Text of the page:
Determination of Carbon Stock
The increase in the levels of greenhouse gases has led to the need for assessment of carbon stock because of its major effect on climate change (Bhattacharyya, 2000). On the other hand, the forest ecosystem forms large constituents of biomass and carbon in the ecosystem. According to Kindermann et al. (2008), approximately 234 Pg C can be available in the aboveground compartments while an estimate of 62 Pg can be located in the belowground compartment and the maximum sink of 398 Pg C is available in forest soils. Therefore, degradation and destruction of forests have a strong impact on forest carbon stock.
Table 1 : Calculation of Carbon Stock
Site No Description Position depth PH H2O EC[μs*cm^-1] gravel total Total C
cm (1:5) (>2mm)% BD (gm/cm^3) [%] Carbon Stock
30 Year Reclamation site
1 Ridge Litter Ridge _ _ _ 0 0.2 43.04 0.08608
1 Ridge soil Ridge 0-10 6.34 14.11 42 1.4 1.88 0.02632
1 Ridge soil Ridge 10_20 6.25 8.81 45 1.6 1.63 0.02608
1 Ridge soil Ridge 30+ 6.22 10.77 48 1.6 1.37 0.02192
30 year reclamation action site Total 0.1604
1 furrow litter furrow 3-0 _ _ 0 0.2 47.85 0.0957
1 furrow sol furrow 0-10 6.15 15.89 42 1.4 2.55 0.0357
1 furrow soil furrow 10_20 6.02 18.01 45 1.6 1.85 0.0296
1 furrow soil furrow 30+ 6.27 20.26 48 1.6 1.45 0.0232
50 year reclamation action site (Total) 0.1842
3 litter 3-0 _ 0 0.2 48.79 0.09758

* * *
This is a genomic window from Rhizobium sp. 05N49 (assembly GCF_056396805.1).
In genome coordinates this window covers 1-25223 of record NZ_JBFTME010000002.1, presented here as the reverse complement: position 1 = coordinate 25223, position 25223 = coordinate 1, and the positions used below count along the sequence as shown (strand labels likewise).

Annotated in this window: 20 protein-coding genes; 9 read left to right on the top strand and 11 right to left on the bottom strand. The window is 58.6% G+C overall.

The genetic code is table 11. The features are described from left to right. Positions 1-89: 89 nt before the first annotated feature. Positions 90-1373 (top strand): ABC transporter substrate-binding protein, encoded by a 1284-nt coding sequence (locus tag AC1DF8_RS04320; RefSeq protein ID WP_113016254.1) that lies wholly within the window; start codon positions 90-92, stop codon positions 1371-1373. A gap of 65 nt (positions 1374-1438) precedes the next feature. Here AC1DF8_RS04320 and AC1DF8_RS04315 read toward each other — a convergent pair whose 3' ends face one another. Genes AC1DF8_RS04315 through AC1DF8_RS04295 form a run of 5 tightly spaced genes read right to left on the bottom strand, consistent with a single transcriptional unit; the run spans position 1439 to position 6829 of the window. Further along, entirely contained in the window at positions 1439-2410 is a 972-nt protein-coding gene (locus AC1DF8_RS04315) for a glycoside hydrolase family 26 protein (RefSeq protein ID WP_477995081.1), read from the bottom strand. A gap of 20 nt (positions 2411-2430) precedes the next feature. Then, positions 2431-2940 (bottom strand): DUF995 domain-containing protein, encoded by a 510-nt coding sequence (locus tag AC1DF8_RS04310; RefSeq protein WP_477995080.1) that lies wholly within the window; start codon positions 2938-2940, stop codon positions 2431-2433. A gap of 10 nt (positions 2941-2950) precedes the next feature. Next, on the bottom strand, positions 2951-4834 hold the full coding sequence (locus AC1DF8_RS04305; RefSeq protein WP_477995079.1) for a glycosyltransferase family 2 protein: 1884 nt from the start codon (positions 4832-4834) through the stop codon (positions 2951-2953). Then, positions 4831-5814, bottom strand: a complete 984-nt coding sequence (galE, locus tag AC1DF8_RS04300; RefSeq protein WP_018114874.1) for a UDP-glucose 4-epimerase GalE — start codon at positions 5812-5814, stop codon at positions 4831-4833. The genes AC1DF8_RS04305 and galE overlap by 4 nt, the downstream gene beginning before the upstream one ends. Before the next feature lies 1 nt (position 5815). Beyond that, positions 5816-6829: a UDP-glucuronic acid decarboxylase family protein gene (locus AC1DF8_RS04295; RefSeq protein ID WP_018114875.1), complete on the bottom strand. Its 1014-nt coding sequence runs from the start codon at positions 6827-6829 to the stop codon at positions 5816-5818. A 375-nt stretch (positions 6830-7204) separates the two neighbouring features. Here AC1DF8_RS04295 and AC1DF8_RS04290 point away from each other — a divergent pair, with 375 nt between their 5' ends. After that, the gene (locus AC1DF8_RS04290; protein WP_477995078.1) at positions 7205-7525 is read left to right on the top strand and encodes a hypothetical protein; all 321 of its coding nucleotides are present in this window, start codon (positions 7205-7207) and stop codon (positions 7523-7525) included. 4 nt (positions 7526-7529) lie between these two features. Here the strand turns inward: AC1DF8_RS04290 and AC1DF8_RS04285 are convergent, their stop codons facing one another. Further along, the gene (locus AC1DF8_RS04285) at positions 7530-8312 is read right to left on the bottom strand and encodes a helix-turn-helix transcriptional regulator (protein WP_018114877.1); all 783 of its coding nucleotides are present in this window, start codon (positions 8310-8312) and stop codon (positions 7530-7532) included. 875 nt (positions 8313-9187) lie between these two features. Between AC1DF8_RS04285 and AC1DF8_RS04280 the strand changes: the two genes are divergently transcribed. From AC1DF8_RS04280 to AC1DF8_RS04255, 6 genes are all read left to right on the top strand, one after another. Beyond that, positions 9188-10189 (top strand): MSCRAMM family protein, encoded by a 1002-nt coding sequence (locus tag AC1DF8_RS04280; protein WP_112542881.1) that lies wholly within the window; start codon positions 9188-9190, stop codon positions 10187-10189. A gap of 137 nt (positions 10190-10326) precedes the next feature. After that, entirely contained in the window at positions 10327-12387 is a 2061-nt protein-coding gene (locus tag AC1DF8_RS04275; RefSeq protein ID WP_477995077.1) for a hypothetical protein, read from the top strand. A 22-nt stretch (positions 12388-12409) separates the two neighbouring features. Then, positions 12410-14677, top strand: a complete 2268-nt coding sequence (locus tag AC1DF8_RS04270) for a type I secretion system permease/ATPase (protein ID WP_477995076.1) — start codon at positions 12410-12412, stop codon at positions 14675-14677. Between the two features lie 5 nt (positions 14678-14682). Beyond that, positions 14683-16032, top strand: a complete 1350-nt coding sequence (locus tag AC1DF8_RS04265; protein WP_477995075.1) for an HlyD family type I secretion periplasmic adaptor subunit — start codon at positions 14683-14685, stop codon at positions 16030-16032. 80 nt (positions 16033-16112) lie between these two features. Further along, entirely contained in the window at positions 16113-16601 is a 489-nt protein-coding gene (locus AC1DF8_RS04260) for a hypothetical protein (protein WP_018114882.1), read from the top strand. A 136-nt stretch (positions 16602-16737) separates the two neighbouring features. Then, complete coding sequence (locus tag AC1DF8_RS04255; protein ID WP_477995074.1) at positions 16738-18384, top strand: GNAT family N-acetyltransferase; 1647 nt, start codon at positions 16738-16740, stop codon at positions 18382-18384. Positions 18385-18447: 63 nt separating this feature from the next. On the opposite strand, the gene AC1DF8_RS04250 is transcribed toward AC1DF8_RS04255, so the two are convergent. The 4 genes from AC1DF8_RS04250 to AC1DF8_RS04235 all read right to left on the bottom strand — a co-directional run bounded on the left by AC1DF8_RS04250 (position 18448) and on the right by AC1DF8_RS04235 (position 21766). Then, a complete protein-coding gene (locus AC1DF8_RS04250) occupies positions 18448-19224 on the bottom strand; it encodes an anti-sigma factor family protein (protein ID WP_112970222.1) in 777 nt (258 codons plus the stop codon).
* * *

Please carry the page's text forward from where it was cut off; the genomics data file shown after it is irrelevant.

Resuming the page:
3 soil 0-10 5.95 65.8 54 1.4 3.21 0.04494
3 soil 10_20 5.98 32.4 50 1.6 2.32 0.03712
3 soil 30+ 6.23 56.6 50 1.6 1.65 0.0264
> 100 years of forest (Jarrah Forest) 0.20604
4 Litter 5-0 _ _ 0 0.2 48.58 0.09716
4 soil 0_10 6.2 39.2 35 1.35 8.22 0.11097
4 soil 10_20 6.74 14.61 38 1.55 2.59 0.040145
4 soil 30+ 6.56 16.47 38 1.6 1.77 0.02832
Total 0.276595

The table above represents the results of carbon stock in different regions. The levels of carbon stock continue to increase as the years progresses. The level of carbon stock in the 30-year reclamation site is 0.1604 t/ha while in the 50-year reclamation site is 0.1842 t/ha, and finally, in the 100-year forest is 0.2766 t/ha. The areas are based in Australia, which is characterized by different geological settings as well as the risk profile. The variation can, therefore, be attributed to the underlying processes that take place in the mining sites. According to Gogoi, Sahoo and Singh (2017), the process of mineral extraction, mainly coal and oil, can have a strong impact on the ecosystem and carbon iv oxide cycle. The levels of carbon storage can be minimized by the reclamation process. Calculation of carbon stock is accomplished by using different methods, but all are based on the amount of carbon present and changes that have taken for a while (Petrokofsky et al., 2012; Lee et al., 2009). The areas of focus include below and above biomass, deadwood, soil carbon, and deadwood, among others. Zimov et al (2006) agrees that the organic C in the permafrost display unique characteristics and has a contribution to the global C budget. Therefore, the factors contributing to high-latitude should be mitigated to control the emissions of carbon iv oxide.